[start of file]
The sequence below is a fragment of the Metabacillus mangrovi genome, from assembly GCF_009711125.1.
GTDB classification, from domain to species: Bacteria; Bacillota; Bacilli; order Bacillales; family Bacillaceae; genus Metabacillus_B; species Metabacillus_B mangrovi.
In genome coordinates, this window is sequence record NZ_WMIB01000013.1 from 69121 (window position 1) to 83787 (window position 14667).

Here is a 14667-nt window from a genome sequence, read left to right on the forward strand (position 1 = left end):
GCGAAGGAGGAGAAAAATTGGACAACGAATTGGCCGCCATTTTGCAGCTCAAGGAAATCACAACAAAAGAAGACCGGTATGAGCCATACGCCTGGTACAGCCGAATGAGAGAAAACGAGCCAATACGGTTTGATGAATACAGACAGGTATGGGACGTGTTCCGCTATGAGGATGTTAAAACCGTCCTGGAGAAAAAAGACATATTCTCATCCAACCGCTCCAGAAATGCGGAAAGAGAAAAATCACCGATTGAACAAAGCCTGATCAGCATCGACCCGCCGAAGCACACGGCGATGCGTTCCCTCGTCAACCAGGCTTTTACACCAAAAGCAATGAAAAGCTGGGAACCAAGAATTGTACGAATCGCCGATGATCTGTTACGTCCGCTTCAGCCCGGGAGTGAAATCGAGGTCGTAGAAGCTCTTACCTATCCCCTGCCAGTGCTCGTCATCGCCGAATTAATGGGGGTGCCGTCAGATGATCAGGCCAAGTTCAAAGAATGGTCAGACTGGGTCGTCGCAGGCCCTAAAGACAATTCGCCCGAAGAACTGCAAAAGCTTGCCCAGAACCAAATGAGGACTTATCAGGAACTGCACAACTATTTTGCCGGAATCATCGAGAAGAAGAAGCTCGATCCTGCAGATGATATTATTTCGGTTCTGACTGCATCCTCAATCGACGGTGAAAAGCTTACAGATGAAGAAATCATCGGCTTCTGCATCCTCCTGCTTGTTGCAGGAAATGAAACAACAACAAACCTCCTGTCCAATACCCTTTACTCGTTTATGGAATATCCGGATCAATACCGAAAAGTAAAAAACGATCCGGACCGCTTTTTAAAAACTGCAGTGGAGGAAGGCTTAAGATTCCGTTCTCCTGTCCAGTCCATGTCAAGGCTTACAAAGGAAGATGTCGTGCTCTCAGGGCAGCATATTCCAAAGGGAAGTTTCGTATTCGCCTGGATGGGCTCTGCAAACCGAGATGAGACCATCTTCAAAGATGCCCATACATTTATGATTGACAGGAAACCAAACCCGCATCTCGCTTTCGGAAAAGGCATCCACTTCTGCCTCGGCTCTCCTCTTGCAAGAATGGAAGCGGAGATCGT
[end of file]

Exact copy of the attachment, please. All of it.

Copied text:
The sequence below is a fragment of the Metabacillus mangrovi genome, from assembly GCF_009711125.1.
GTDB classification, from domain to species: Bacteria; Bacillota; Bacilli; order Bacillales; family Bacillaceae; genus Metabacillus_B; species Metabacillus_B mangrovi.
In genome coordinates, this window is sequence record NZ_WMIB01000013.1 from 69121 (window position 1) to 83787 (window position 14667).

Here is a 14667-nt window from a genome sequence, read left to right on the forward strand (position 1 = left end):
GCGAAGGAGGAGAAAAATTGGACAACGAATTGGCCGCCATTTTGCAGCTCAAGGAAATCACAACAAAAGAAGACCGGTATGAGCCATACGCCTGGTACAGCCGAATGAGAGAAAACGAGCCAATACGGTTTGATGAATACAGACAGGTATGGGACGTGTTCCGCTATGAGGATGTTAAAACCGTCCTGGAGAAAAAAGACATATTCTCATCCAACCGCTCCAGAAATGCGGAAAGAGAAAAATCACCGATTGAACAAAGCCTGATCAGCATCGACCCGCCGAAGCACACGGCGATGCGTTCCCTCGTCAACCAGGCTTTTACACCAAAAGCAATGAAAAGCTGGGAACCAAGAATTGTACGAATCGCCGATGATCTGTTACGTCCGCTTCAGCCCGGGAGTGAAATCGAGGTCGTAGAAGCTCTTACCTATCCCCTGCCAGTGCTCGTCATCGCCGAATTAATGGGGGTGCCGTCAGATGATCAGGCCAAGTTCAAAGAATGGTCAGACTGGGTCGTCGCAGGCCCTAAAGACAATTCGCCCGAAGAACTGCAAAAGCTTGCCCAGAACCAAATGAGGACTTATCAGGAACTGCACAACTATTTTGCCGGAATCATCGAGAAGAAGAAGCTCGATCCTGCAGATGATATTATTTCGGTTCTGACTGCATCCTCAATCGACGGTGAAAAGCTTACAGATGAAGAAATCATCGGCTTCTGCATCCTCCTGCTTGTTGCAGGAAATGAAACAACAACAAACCTCCTGTCCAATACCCTTTACTCGTTTATGGAATATCCGGATCAATACCGAAAAGTAAAAAACGATCCGGACCGCTTTTTAAAAACTGCAGTGGAGGAAGGCTTAAGATTCCGTTCTCCTGTCCAGTCCATGTCAAGGCTTACAAAGGAAGATGTCGTGCTCTCAGGGCAGCATATTCCAAAGGGAAGTTTCGTATTCGCCTGGATGGGCTCTGCAAACCGAGATGAGACCATCTTCAAAGATGCCCATACATTTATGATTGACAGGAAACCAAACCCGCATCTCGCTTTCGGAAAAGGCATCCACTTCTGCCTCGGCTCTCCTCTTGCAAGAATGGAAGCGGAGATCGT